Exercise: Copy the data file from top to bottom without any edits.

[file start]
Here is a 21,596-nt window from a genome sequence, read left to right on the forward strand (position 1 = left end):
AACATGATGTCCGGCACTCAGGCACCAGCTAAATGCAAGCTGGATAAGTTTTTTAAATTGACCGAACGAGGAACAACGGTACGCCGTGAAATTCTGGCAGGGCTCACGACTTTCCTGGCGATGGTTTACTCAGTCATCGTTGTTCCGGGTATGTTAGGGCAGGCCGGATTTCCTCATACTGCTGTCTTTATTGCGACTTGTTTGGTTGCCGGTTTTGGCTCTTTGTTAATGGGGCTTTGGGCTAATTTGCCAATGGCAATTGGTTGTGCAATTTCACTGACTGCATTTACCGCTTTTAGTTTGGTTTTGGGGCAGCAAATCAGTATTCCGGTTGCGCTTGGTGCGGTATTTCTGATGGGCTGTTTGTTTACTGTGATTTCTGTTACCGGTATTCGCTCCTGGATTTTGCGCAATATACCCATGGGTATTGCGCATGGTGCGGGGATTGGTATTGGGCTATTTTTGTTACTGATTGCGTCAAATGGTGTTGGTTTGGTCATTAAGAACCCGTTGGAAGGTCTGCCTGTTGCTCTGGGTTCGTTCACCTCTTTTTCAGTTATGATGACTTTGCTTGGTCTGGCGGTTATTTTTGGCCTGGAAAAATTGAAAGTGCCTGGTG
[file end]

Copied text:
Here is a 21,596-nt window from a genome sequence, read left to right on the forward strand (position 1 = left end):
AACATGATGTCCGGCACTCAGGCACCAGCTAAATGCAAGCTGGATAAGTTTTTTAAATTGACCGAACGAGGAACAACGGTACGCCGTGAAATTCTGGCAGGGCTCACGACTTTCCTGGCGATGGTTTACTCAGTCATCGTTGTTCCGGGTATGTTAGGGCAGGCCGGATTTCCTCATACTGCTGTCTTTATTGCGACTTGTTTGGTTGCCGGTTTTGGCTCTTTGTTAATGGGGCTTTGGGCTAATTTGCCAATGGCAATTGGTTGTGCAATTTCACTGACTGCATTTACCGCTTTTAGTTTGGTTTTGGGGCAGCAAATCAGTATTCCGGTTGCGCTTGGTGCGGTATTTCTGATGGGCTGTTTGTTTACTGTGATTTCTGTTACCGGTATTCGCTCCTGGATTTTGCGCAATATACCCATGGGTATTGCGCATGGTGCGGGGATTGGTATTGGGCTATTTTTGTTACTGATTGCGTCAAATGGTGTTGGTTTGGTCATTAAGAACCCGTTGGAAGGTCTGCCTGTTGCTCTGGGTTCGTTCACCTCTTTTTCAGTTATGATGACTTTGCTTGGTCTGGCGGTTATTTTTGGCCTGGAAAAATTGAAAGTGCCTGGTG